ABERDEEN PROVING GROUND, Md. -- Armor offers reliable protection against external forces, but what if the enemy is so small that it can take aircraft down from the inside?
Sand and dust can significantly damage helicopter engines, which is why scientists and engineers at the Army Research Laboratory are experimenting with coatings in high-temperature environments with the goal of creating something -- anything -- that will cause sand to slide off the inside of a turbine engine the way an egg slides off a nonstick skillet.
"We are going through a very methodical process to understand the underpinning science and then use the science to predict the materials, what we call the engineered or tailored materials, that will lead to the right solution," explained Dr. Anindya Ghoshal, chief scientist for the laboratory's Vehicle Technology Directorate.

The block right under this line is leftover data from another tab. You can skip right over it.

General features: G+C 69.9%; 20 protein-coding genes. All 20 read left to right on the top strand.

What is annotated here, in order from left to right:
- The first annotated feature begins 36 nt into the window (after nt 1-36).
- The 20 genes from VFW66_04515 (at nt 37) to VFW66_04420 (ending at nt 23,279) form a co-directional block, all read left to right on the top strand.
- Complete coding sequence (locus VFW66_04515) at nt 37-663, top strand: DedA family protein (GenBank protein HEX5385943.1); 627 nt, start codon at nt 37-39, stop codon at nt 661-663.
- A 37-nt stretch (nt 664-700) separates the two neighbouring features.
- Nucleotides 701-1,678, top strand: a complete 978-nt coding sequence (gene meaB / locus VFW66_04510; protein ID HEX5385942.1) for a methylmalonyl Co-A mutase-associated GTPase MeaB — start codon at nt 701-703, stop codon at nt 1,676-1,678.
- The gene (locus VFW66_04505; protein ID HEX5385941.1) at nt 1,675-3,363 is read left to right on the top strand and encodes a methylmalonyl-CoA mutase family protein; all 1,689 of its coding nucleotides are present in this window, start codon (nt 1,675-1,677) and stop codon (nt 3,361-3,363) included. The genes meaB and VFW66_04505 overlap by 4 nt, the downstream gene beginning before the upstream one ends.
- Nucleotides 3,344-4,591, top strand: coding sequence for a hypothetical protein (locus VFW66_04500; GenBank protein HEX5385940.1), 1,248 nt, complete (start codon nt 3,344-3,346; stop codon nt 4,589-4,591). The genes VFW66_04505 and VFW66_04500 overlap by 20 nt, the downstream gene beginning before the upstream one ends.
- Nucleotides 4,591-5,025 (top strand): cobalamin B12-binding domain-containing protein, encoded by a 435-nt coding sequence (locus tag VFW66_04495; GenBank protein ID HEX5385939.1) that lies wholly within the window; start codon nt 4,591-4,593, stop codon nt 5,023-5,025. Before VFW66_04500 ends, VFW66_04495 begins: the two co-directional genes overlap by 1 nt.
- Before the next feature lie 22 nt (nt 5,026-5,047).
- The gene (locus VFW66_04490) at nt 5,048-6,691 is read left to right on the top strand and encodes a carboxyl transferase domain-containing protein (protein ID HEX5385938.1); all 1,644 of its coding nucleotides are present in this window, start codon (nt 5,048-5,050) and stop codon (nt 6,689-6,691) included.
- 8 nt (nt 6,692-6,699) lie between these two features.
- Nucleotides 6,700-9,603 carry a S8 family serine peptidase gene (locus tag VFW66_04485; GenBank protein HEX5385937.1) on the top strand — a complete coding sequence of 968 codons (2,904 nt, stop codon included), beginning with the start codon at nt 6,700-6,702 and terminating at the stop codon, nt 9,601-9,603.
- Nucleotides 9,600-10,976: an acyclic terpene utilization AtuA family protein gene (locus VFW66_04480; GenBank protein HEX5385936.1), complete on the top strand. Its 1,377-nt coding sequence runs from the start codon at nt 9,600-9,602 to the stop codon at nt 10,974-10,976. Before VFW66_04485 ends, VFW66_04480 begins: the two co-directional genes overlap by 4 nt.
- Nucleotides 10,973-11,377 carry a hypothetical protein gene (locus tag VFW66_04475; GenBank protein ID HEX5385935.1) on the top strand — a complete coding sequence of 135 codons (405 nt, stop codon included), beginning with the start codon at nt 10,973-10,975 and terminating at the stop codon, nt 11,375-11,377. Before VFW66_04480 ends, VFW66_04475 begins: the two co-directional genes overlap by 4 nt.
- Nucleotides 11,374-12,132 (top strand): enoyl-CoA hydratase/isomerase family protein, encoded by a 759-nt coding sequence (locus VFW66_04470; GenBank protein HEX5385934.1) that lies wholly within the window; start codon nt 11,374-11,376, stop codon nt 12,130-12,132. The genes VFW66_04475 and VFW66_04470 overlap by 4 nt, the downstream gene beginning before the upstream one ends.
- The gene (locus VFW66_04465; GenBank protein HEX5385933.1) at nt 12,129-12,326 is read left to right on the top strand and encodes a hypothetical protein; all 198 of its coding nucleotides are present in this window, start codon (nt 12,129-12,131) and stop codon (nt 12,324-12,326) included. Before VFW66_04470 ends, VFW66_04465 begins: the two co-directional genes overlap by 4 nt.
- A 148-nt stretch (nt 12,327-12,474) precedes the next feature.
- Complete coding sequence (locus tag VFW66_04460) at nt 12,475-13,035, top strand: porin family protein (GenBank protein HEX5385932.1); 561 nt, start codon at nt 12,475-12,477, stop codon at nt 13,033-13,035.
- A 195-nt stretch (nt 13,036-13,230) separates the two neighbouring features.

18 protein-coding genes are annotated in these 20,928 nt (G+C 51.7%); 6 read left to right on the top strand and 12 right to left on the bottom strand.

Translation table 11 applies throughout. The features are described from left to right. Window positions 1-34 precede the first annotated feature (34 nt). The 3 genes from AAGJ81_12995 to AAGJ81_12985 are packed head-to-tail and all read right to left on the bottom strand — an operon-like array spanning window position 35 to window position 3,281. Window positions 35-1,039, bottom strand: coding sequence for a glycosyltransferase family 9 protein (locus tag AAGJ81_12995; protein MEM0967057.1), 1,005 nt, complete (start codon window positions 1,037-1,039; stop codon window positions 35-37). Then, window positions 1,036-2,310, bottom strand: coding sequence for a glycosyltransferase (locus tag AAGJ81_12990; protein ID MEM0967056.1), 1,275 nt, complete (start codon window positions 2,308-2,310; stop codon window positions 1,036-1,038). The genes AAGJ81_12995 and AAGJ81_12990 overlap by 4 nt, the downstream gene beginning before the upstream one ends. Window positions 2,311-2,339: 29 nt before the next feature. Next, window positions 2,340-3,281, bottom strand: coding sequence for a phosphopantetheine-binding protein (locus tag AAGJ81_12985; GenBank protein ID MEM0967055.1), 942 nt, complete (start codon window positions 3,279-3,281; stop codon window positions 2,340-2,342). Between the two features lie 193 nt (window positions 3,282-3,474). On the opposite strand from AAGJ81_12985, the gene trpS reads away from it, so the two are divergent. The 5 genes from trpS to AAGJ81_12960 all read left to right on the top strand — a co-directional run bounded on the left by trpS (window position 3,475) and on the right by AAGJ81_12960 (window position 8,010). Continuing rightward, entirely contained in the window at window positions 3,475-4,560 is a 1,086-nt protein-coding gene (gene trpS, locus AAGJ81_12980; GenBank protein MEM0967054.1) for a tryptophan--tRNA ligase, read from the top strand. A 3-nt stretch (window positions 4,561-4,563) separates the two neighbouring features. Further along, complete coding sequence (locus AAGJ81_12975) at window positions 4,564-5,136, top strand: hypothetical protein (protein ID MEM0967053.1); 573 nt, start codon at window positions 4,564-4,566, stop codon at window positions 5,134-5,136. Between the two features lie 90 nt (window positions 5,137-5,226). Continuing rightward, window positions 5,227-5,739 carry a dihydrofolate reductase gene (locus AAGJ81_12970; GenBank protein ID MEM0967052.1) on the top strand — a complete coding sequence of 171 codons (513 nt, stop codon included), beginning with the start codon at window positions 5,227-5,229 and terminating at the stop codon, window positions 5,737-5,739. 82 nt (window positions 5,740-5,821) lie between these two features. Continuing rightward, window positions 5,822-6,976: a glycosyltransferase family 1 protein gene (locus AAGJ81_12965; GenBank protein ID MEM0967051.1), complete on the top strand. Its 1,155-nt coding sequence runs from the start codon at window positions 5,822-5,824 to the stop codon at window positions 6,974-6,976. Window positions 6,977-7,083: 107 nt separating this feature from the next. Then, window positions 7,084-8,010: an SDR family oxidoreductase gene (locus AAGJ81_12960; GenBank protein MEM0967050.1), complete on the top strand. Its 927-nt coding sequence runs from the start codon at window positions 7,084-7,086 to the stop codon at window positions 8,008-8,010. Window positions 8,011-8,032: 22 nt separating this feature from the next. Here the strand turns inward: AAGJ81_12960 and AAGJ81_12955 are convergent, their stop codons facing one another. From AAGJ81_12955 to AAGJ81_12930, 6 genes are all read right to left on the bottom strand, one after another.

Ghoshal leads the Army's efforts to develop what he calls "sandphobic" coatings. In regions like Southwest Asia, he said, Army forces frequently must contend with brown-out conditions, during which sand particulates and other dust particulates are ingested into the engines.
"Our goal is to have the particles strike the blades or vanes [inside a gas turbine engine] and then flake off," he said. "When we started looking into this problem, we found ... we want to understand the physical, chemical behavior. Once we can do that, then our idea is to take that model and then predict the type of material that would enable us to develop this sandphobic coating."